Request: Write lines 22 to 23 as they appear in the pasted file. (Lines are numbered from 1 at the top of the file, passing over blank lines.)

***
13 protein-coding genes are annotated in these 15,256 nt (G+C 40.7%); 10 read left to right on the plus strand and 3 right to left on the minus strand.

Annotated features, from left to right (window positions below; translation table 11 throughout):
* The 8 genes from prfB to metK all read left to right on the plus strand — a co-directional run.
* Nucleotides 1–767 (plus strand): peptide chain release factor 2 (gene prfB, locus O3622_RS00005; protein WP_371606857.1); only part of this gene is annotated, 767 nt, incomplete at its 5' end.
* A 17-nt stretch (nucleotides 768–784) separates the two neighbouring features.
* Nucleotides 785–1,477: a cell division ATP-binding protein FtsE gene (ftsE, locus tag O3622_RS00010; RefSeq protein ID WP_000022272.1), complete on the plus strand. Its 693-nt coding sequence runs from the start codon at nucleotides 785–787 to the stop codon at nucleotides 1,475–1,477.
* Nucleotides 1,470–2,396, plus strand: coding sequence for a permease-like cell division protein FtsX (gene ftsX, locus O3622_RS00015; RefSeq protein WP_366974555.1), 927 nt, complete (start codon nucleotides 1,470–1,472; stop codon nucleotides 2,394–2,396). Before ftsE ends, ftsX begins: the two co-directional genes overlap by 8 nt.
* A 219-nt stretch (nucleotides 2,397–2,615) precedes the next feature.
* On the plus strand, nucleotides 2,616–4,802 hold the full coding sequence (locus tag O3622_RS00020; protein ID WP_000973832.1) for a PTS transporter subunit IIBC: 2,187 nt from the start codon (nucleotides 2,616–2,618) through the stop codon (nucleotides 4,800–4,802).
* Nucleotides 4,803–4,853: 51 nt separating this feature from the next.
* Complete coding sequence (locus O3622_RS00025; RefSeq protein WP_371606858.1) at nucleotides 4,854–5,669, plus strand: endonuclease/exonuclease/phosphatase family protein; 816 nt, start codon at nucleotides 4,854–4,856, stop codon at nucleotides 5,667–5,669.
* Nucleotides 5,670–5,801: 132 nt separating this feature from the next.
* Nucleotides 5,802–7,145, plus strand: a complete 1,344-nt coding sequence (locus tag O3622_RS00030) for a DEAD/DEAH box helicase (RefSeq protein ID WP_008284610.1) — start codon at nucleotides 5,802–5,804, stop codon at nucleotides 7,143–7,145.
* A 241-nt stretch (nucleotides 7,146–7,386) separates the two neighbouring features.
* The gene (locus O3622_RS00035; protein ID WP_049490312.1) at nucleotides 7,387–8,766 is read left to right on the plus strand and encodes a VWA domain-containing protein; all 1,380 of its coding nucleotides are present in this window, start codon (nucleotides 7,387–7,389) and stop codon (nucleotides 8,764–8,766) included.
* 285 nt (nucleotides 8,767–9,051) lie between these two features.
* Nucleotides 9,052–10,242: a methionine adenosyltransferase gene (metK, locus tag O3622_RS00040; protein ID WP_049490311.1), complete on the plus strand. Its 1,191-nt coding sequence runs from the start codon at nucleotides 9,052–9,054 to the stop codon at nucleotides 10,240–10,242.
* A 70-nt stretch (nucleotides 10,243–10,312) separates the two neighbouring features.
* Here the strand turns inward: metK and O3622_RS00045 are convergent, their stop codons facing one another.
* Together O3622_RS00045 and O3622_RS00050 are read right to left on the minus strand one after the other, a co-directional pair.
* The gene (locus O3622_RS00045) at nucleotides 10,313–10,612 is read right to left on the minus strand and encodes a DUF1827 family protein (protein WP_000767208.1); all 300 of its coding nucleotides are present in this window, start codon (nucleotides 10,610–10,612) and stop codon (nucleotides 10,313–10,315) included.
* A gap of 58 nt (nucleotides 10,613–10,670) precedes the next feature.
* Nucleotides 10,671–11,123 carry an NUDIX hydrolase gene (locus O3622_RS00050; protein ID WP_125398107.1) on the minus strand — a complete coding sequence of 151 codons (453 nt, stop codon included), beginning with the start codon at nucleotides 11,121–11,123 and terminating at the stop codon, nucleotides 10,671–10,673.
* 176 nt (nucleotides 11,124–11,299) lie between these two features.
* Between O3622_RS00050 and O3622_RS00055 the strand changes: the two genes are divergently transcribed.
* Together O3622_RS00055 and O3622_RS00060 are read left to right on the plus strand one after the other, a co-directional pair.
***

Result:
* A gap of 58 nt (nucleotides 10,613–10,670) precedes the next feature.
* Nucleotides 10,671–11,123 carry an NUDIX hydrolase gene (locus O3622_RS00050; protein ID WP_125398107.1) on the minus strand — a complete coding sequence of 151 codons (453 nt, stop codon included), beginning with the start codon at nucleotides 11,121–11,123 and terminating at the stop codon, nucleotides 10,671–10,673.